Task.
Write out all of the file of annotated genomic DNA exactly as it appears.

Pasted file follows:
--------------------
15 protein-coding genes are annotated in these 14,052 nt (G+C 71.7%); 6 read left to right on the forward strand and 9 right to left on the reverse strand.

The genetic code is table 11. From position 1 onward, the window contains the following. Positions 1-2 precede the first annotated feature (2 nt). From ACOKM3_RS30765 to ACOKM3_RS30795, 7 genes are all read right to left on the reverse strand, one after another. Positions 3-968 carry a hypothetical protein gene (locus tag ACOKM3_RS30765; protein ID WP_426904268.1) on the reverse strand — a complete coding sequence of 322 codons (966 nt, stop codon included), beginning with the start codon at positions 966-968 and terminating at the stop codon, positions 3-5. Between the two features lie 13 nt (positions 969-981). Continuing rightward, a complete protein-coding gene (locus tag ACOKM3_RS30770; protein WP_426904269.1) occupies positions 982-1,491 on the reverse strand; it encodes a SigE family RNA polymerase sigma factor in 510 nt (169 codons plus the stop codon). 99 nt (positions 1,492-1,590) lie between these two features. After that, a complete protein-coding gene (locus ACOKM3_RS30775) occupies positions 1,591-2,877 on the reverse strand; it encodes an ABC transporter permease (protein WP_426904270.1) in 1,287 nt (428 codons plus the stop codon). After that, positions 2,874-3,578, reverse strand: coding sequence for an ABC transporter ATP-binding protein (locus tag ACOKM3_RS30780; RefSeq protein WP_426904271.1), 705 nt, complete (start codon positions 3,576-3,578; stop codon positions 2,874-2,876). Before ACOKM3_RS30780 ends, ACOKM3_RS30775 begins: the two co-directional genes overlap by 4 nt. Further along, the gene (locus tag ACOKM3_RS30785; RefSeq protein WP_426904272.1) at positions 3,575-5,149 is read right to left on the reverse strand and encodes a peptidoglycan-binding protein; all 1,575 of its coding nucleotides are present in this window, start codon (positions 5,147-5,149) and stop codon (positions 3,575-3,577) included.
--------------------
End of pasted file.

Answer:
15 protein-coding genes are annotated in these 14,052 nt (G+C 71.7%); 6 read left to right on the forward strand and 9 right to left on the reverse strand.

The genetic code is table 11. From position 1 onward, the window contains the following. Positions 1-2 precede the first annotated feature (2 nt). From ACOKM3_RS30765 to ACOKM3_RS30795, 7 genes are all read right to left on the reverse strand, one after another. Positions 3-968 carry a hypothetical protein gene (locus tag ACOKM3_RS30765; protein ID WP_426904268.1) on the reverse strand — a complete coding sequence of 322 codons (966 nt, stop codon included), beginning with the start codon at positions 966-968 and terminating at the stop codon, positions 3-5. Between the two features lie 13 nt (positions 969-981). Continuing rightward, a complete protein-coding gene (locus tag ACOKM3_RS30770; protein WP_426904269.1) occupies positions 982-1,491 on the reverse strand; it encodes a SigE family RNA polymerase sigma factor in 510 nt (169 codons plus the stop codon). 99 nt (positions 1,492-1,590) lie between these two features. After that, a complete protein-coding gene (locus ACOKM3_RS30775) occupies positions 1,591-2,877 on the reverse strand; it encodes an ABC transporter permease (protein WP_426904270.1) in 1,287 nt (428 codons plus the stop codon). After that, positions 2,874-3,578, reverse strand: coding sequence for an ABC transporter ATP-binding protein (locus tag ACOKM3_RS30780; RefSeq protein WP_426904271.1), 705 nt, complete (start codon positions 3,576-3,578; stop codon positions 2,874-2,876). Before ACOKM3_RS30780 ends, ACOKM3_RS30775 begins: the two co-directional genes overlap by 4 nt. Further along, the gene (locus tag ACOKM3_RS30785; RefSeq protein WP_426904272.1) at positions 3,575-5,149 is read right to left on the reverse strand and encodes a peptidoglycan-binding protein; all 1,575 of its coding nucleotides are present in this window, start codon (positions 5,147-5,149) and stop codon (positions 3,575-3,577) included.